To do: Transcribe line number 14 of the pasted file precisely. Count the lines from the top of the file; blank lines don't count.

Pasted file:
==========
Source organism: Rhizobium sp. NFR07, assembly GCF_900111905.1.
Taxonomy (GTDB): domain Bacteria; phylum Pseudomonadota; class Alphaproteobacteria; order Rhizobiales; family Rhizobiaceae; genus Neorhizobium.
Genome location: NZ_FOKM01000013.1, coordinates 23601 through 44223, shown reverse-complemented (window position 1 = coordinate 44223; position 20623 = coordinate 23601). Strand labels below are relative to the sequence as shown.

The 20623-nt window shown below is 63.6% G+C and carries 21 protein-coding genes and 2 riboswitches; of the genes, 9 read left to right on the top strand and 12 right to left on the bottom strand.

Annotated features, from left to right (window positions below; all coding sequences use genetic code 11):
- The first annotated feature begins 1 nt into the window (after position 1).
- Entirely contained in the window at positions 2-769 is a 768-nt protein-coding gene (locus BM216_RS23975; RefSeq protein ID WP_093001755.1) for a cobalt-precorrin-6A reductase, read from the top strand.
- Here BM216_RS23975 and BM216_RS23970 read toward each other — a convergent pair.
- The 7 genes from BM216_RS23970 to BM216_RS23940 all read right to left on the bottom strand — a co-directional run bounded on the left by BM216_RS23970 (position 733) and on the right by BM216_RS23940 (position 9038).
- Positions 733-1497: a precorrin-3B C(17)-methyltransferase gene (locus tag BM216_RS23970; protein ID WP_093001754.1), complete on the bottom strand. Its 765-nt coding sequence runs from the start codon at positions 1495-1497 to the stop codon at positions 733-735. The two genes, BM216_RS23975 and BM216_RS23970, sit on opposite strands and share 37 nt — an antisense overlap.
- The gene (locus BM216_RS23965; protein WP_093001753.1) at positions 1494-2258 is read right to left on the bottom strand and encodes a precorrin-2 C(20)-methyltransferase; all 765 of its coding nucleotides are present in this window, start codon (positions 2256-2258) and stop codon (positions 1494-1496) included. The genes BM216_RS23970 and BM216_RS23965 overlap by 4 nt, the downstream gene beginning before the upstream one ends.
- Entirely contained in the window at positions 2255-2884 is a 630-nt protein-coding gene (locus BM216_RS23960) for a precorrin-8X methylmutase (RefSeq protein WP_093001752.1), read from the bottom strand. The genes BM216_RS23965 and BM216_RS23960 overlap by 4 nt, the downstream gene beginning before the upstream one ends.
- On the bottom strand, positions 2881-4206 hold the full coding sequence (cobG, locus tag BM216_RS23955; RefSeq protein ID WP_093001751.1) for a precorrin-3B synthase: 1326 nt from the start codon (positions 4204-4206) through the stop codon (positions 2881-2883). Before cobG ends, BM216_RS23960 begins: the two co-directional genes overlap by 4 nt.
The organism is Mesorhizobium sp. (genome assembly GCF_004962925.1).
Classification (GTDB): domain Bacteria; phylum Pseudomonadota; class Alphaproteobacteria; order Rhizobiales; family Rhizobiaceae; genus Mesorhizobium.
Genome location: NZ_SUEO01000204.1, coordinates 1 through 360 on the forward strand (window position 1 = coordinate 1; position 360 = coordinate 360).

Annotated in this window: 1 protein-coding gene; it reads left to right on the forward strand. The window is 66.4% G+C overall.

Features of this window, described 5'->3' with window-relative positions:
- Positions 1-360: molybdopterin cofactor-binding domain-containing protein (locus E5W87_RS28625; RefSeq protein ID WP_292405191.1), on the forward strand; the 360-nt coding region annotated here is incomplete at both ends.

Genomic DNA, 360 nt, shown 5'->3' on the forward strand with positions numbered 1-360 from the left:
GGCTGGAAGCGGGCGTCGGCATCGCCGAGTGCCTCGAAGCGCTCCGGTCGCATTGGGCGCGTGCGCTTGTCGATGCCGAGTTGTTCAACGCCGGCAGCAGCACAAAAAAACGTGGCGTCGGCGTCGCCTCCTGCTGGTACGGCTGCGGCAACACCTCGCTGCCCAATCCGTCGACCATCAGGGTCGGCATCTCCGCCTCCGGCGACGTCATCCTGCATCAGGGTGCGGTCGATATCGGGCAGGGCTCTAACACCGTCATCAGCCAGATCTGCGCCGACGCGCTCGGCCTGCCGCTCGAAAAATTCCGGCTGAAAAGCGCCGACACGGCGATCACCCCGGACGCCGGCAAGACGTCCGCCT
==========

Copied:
The organism is Mesorhizobium sp. (genome assembly GCF_004962925.1).